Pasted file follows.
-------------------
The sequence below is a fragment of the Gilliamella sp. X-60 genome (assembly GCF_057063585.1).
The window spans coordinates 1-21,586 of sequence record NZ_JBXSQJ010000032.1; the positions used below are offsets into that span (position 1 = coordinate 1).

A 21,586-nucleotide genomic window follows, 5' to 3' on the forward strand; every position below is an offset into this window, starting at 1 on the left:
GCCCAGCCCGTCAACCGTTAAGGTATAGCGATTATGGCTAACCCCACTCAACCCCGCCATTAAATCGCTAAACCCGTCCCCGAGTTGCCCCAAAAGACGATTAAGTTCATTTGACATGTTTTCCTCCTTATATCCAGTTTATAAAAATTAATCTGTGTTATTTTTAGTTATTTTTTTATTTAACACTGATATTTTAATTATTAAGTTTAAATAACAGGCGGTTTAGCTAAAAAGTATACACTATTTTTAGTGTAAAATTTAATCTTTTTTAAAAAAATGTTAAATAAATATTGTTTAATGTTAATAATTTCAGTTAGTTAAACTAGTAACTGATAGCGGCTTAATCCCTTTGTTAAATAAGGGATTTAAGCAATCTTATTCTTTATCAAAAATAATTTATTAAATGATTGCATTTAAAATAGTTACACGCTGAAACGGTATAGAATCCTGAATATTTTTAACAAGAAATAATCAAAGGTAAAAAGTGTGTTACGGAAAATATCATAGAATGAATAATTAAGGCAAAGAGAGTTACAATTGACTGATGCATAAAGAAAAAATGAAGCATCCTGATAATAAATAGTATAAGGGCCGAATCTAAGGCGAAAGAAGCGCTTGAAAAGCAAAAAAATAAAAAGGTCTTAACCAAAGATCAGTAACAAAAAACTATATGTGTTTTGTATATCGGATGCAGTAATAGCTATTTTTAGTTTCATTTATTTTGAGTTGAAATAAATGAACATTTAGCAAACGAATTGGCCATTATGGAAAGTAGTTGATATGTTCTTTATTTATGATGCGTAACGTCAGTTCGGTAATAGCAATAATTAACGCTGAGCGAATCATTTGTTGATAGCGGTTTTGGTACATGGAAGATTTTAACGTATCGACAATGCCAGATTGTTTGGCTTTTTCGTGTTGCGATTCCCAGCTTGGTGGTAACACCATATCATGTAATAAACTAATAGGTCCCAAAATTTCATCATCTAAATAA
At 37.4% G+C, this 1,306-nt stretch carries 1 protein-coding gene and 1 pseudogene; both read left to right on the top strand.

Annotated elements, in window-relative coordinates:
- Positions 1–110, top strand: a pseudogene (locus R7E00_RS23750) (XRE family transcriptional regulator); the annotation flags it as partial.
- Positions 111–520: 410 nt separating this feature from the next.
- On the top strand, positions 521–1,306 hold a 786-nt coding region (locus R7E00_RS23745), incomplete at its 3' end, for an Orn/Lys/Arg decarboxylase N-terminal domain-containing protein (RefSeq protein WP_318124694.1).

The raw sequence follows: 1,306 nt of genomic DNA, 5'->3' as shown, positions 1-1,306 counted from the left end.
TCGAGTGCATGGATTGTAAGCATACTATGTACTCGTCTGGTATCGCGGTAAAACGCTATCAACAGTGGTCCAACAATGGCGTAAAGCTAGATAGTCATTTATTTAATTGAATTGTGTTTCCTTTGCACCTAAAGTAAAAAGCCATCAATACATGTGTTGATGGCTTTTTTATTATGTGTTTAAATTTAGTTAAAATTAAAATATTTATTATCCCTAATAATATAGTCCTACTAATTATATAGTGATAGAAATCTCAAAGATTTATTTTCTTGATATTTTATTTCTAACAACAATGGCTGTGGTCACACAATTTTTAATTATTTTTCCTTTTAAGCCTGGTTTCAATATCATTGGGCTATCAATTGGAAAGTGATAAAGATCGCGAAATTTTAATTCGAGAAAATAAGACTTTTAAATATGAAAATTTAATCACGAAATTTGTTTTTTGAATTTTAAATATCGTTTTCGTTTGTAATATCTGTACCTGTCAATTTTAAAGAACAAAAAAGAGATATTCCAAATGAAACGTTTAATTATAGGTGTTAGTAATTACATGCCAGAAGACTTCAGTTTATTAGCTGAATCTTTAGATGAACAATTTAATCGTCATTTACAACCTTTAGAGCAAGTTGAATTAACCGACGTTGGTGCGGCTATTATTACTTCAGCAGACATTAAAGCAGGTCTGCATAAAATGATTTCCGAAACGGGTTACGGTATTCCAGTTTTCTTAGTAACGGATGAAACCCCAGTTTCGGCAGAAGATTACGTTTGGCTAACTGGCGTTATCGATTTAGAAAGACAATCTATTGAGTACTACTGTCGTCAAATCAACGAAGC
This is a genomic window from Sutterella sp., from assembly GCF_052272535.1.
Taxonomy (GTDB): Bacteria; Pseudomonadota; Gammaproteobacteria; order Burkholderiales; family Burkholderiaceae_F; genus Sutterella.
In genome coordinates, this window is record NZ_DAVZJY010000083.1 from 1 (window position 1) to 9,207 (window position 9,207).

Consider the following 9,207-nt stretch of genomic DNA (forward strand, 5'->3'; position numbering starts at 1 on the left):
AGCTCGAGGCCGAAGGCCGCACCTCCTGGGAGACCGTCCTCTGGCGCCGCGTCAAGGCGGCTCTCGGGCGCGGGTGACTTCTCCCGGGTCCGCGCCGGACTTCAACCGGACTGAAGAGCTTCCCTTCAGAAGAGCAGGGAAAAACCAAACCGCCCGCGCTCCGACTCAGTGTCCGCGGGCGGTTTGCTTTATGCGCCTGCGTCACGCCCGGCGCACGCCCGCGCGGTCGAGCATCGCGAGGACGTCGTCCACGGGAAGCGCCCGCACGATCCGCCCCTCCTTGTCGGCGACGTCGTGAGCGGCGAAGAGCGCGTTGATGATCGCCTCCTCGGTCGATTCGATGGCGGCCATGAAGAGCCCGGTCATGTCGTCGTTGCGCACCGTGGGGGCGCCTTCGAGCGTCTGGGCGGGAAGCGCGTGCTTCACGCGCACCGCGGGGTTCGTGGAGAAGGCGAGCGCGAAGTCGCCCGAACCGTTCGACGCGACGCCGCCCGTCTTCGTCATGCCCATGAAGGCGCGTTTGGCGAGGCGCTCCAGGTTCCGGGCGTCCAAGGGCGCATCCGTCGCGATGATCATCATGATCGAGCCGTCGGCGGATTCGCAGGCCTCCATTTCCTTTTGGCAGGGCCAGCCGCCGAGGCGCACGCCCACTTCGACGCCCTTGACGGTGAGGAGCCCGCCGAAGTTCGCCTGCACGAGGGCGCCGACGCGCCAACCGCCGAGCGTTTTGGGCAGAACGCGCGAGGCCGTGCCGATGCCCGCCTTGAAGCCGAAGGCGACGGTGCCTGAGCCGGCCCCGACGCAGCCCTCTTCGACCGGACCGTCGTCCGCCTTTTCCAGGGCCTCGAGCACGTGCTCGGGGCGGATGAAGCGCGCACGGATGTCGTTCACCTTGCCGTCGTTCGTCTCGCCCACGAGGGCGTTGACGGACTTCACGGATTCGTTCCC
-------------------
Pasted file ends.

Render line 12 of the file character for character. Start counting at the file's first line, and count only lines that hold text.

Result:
This is a genomic window from Sutterella sp., from assembly GCF_052272535.1.